* Journal registration. We now have our very own ISSN number. There are many like it, but this one is ours. It is a small badge of respectability which will allow us to start to build a good reputation, and step up to fill some of the information gaps in the Python community.
* Academic articles. We've published one, and another has been submitted. While the most popular (read elite) journals may always have their 'pick' of articles, we have two things going for us: (1) We promote freedom of information -- this means something to some people; (2) We are more focused, and as such may become a better source for Python than other generalist journals.
* Industry articles. We've published one, and have more on the way. In the case of the Python Papers, these articles are not merely extended advertisements as in the case of many more glossy productions, but in-the-trenches works covering real problems and solutions.
* Diversity. While in a sense we are very Australian at this stage, the editorial board are not just 'a bunch of mates', although we are becoming fast friends as we all work together. We represent a diversity of backgrounds and opinions, something which I feel brings vitality and energy.
* A move away from the 'heroic' model of article production. Expert blogs are a wonderful source of information, but this puts enormous load on individuals to keep producing great articles, and is also isolationist. By moving away from any particular individual, the Python Papers can bring in any voice without being tribal.
We hope this recommends us to you.
Welcome to The Python Papers. This journal, small though it is, represents the careful efforts of a small group of Python enthusiasts who are keen to form a better community in which developers may work.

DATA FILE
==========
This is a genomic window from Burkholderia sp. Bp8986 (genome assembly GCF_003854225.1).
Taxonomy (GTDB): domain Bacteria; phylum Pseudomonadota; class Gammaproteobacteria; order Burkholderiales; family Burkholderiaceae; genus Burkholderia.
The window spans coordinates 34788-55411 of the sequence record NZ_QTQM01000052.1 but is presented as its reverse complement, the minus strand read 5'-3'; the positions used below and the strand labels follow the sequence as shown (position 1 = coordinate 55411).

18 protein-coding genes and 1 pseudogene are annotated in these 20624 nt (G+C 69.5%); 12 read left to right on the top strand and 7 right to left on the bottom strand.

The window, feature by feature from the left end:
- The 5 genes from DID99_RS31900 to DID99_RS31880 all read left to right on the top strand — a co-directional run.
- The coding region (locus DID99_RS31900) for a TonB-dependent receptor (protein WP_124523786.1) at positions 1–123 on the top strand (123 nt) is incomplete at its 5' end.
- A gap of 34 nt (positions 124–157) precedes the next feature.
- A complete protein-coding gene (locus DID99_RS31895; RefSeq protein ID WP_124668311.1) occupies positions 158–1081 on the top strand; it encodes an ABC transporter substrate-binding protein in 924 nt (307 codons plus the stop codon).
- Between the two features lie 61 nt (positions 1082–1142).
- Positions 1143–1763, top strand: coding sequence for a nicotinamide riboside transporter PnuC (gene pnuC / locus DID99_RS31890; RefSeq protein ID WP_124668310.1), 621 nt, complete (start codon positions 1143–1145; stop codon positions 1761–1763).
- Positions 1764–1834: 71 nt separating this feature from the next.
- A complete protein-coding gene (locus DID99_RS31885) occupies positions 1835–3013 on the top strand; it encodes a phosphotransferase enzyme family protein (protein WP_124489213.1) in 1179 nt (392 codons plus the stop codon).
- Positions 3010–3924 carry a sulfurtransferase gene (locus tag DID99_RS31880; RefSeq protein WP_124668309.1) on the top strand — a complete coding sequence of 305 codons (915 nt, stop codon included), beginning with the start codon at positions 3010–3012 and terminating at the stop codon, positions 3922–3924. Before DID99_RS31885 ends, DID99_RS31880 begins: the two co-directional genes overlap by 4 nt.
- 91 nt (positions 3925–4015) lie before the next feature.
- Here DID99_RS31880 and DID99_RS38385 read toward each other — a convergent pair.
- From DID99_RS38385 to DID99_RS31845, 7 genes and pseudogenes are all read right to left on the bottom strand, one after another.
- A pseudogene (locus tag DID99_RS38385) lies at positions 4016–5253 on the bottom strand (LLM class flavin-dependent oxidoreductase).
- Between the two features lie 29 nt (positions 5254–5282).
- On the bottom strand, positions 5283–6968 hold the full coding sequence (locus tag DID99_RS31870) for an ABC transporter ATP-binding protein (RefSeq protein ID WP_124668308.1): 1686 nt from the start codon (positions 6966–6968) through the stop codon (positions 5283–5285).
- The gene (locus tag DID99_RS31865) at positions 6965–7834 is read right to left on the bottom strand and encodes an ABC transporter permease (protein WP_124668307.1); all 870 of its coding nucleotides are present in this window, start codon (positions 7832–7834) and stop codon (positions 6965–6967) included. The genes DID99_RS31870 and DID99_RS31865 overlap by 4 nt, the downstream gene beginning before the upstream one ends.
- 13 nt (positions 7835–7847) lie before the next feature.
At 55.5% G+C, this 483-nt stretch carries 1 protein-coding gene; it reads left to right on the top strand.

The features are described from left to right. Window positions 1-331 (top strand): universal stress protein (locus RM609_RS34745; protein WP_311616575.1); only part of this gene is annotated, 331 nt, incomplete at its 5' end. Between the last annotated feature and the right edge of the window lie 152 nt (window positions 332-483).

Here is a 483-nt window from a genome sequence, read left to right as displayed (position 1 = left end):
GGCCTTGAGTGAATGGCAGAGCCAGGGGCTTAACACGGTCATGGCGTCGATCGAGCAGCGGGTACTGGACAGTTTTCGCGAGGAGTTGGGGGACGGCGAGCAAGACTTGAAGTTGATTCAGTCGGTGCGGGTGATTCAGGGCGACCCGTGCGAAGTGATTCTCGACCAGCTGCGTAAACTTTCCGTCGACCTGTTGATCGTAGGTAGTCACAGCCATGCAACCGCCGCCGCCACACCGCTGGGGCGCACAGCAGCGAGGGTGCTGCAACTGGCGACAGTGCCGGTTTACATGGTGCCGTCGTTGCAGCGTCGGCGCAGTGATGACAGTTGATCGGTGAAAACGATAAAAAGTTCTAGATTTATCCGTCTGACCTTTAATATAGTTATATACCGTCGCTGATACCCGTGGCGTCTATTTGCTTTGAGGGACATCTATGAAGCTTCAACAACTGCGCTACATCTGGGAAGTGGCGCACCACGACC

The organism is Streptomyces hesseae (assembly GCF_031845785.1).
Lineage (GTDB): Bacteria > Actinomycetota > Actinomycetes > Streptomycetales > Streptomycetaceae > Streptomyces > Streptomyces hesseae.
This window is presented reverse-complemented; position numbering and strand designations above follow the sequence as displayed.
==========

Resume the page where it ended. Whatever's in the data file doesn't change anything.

As Editor-In-Chief, my role is manifold, but my goals are to improve the level of connectedness of Python developers, and in so doing improve my own developer experience.
The entire editorial board has put time into making this publication something which will hopefully lead to a buildup of momentum, fuelled by the enthusiastic involvement of others who find Python as exciting as we do.
The current issue contains one academic, peer-reviewed article, one industry article, and a list of events coming up in Melbourne, Australia. We would like to expand this list significantly. We offer our services in organising, collating and reviewing submitted content such that Python developers around the world may participate in the creation of something bigger than all of us, for the benefit of all of us. It may be a small journal, a little thing really, but all are welcome, and we look forward to getting to know our readers through the written word.
Please download the first edition, and consider both what it is and what it might be.
For those of you looking to publish an academic paper as a part of coursework or for interest's sake alone, we can offer a formal review process which will meet those guidelines while preserving the goals of freedom of information and community spirit.
Those who are using Python in their work may like to consider using the journal as a means of expressing successes or frustrations with either the language itself or specific applications. We may be able to offer code reviews and style guides, and would be happy to hear about and help propagate news of what is happening so that everyone can take an interest.
For those who would like a reliable source of information, The Python Papers presents a unique and current view into the state of Python at large.
To all of you, welcome!